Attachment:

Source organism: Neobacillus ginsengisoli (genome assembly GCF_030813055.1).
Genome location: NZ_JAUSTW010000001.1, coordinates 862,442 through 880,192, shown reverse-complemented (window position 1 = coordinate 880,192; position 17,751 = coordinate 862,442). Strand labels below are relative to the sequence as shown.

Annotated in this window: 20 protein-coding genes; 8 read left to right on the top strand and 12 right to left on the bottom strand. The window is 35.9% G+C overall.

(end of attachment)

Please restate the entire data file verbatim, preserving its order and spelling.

Source organism: Neobacillus ginsengisoli (genome assembly GCF_030813055.1).
Genome location: NZ_JAUSTW010000001.1, coordinates 862,442 through 880,192, shown reverse-complemented (window position 1 = coordinate 880,192; position 17,751 = coordinate 862,442). Strand labels below are relative to the sequence as shown.

Annotated in this window: 20 protein-coding genes; 8 read left to right on the top strand and 12 right to left on the bottom strand. The window is 35.9% G+C overall.